The Conservative rebels have joined with the five opposition parties (one Scottish and two Northern Irish parties and the Labour and Liberal Democratic parties) to deny the government’s move to dissolve Parliament for new elections. They are going to legislate a requirement that there not be a “no-deal Brexit,” as “crashing out of Europe” is called. Thus the opposition groups who could not agree on much else, will try to dictate and adopt legislation without attempting to remove the government. This is now the most absurd depth British parliamentary government has plumbed since the English Civil War in the mid-17th century. It is fatuous for the opposition parties to try to govern legislatively without control of any of the ministries, and as soon as there is what amounts to an expression of non-confidence in the government, which all but technically has already occurred, Johnson should be able successfully to request a writ of dissolution and of new elections from the venerable Queen Elizabeth II (Johnson is her 14th prime minister in her 67 years as queen).
I predict that the Johnson government will make an electoral arrangement with the Brexit party of Nigel Farage and will win a landslide victory against the fragmented opposition, a mélange of mountebanks, Marxists, and regional autonomists and separatists. The point of all this for the United States is that Britain will shift the balance of power in the world by a rapprochement with America after departing Europe, which was always conceived as a somewhat anti-American enterprise, in which the United States would be dispensed with when it was no longer needed to liberate it from the Nazis or protect it from the Soviets, and the European countries as a group would resume the role of world leadership the European Great powers had played prior to World War I. Britain is the world’s fifth economy and one of its very most respected nationalities, and historically probably the world’s most influential country, and in opting for a closer association with North America and a loosened connection to continental Europe, there will be the most significant strategic adjustment in the world since the disintegration of the Soviet Union nearly 30 years ago.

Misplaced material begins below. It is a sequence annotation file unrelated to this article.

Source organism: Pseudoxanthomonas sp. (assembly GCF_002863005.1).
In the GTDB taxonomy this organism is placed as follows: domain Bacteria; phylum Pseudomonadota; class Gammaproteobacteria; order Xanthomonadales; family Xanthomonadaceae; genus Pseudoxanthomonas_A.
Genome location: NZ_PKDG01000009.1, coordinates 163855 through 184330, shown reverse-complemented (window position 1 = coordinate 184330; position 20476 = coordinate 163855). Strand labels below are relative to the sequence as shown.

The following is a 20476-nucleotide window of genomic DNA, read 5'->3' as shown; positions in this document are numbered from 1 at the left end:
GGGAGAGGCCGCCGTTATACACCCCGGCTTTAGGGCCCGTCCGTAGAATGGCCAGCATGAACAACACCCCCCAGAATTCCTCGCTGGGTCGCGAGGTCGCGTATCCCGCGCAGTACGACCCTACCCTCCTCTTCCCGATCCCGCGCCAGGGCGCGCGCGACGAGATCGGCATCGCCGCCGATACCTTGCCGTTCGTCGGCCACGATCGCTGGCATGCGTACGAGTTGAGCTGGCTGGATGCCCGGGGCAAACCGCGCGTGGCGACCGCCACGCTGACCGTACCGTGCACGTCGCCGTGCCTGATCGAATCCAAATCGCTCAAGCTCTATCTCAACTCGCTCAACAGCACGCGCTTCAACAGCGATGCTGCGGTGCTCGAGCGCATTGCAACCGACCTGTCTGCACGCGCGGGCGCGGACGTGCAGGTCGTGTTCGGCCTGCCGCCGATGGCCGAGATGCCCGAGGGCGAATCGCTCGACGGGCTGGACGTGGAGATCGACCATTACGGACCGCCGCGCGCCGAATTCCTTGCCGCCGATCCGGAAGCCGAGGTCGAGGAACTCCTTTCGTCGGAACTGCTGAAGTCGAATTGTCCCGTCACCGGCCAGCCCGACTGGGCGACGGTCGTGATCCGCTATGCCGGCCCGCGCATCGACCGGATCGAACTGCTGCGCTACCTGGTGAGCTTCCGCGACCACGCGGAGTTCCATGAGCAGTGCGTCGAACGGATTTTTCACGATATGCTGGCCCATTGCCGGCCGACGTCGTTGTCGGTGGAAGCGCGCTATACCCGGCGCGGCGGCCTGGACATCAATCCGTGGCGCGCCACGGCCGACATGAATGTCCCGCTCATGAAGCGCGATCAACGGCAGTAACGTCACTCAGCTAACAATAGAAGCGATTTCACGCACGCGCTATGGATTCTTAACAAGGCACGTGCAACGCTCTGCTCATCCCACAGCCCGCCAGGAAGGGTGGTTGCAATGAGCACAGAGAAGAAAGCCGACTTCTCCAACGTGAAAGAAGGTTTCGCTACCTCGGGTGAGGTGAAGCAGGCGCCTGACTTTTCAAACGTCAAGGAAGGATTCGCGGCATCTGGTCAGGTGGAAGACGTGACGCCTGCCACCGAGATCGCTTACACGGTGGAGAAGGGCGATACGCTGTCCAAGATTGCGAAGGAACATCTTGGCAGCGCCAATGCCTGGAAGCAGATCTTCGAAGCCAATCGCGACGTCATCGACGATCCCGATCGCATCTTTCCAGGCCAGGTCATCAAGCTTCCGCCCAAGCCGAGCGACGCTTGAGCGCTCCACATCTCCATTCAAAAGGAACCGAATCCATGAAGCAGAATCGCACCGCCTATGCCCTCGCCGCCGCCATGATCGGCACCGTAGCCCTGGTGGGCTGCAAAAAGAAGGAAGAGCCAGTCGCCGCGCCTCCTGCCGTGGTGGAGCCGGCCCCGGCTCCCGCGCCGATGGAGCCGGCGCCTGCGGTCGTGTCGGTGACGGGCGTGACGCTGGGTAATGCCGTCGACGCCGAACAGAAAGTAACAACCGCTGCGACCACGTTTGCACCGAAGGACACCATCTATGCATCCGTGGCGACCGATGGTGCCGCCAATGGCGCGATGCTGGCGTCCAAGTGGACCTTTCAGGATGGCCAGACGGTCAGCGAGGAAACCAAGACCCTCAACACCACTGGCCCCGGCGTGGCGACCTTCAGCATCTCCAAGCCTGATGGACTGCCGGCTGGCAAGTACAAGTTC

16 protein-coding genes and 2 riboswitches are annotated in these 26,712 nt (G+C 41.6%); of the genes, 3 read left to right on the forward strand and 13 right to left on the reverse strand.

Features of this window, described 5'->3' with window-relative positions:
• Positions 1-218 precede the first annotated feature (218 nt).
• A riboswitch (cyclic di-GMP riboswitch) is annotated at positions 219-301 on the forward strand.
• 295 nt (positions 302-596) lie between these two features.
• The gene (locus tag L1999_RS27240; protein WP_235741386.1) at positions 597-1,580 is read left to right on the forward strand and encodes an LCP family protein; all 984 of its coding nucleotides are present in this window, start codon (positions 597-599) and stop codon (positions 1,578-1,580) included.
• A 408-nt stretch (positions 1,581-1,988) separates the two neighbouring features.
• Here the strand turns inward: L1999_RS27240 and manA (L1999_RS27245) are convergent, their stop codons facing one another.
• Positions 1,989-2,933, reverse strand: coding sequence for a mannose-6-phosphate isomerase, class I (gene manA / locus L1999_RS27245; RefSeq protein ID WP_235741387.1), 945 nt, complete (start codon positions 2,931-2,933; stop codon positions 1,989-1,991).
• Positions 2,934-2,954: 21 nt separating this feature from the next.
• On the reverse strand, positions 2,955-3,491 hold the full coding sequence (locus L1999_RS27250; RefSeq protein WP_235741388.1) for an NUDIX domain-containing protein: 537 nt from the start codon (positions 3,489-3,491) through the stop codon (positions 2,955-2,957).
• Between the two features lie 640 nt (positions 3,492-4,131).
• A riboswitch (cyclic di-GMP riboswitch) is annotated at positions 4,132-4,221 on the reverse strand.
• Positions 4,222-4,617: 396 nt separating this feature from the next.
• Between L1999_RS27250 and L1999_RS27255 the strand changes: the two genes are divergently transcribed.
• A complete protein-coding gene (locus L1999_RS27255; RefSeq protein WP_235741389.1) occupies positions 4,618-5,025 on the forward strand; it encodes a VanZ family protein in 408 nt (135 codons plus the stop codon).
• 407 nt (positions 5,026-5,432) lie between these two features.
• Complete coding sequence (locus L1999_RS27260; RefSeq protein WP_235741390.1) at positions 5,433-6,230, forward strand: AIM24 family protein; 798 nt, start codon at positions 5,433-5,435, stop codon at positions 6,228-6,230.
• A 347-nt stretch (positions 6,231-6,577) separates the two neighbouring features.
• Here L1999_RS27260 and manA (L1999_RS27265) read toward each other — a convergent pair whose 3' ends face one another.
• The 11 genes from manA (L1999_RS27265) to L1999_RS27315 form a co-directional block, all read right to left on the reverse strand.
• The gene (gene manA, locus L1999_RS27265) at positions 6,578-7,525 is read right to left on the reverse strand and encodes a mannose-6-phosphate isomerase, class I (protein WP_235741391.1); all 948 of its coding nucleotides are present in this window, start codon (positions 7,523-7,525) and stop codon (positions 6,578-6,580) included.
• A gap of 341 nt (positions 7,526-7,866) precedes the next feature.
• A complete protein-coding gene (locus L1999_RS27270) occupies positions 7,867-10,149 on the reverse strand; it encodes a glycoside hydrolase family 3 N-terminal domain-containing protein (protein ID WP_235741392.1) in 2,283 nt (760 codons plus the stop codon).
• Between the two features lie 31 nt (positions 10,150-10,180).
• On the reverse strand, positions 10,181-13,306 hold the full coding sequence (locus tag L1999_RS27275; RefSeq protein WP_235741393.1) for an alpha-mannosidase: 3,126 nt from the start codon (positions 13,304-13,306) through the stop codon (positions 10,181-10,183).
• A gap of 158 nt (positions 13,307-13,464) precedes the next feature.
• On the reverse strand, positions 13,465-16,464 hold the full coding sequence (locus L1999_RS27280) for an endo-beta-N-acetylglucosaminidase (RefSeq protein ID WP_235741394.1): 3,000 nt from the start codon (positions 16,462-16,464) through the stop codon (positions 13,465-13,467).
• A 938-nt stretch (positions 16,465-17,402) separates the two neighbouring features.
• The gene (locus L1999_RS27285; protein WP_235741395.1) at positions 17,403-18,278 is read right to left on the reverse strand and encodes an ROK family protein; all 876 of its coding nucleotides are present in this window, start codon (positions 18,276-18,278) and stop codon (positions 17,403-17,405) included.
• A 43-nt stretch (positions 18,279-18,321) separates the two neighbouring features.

As for Britain itself, its principal media outlets, the BBC and the Economist, Financial Times, Telegraph, Guardian, and Times of London, have rarely ceased for long in reviling the Trump administration, along with all his Republican and half of his Democratic predecessors since Roosevelt, and mocking the garishness of the American system generally. This unspeakable display of incompetence and dysfunctional hypocrisy should confer upon the British commentariat a trace of well-earned humility. Cromwell’s dismissal of Parliament 370 years ago leaps to mind: “You came here to address the nation’s grievances and you are now its greatest grievance. In God’s name, go!” They shall go to the people, and, happily, many will not come back.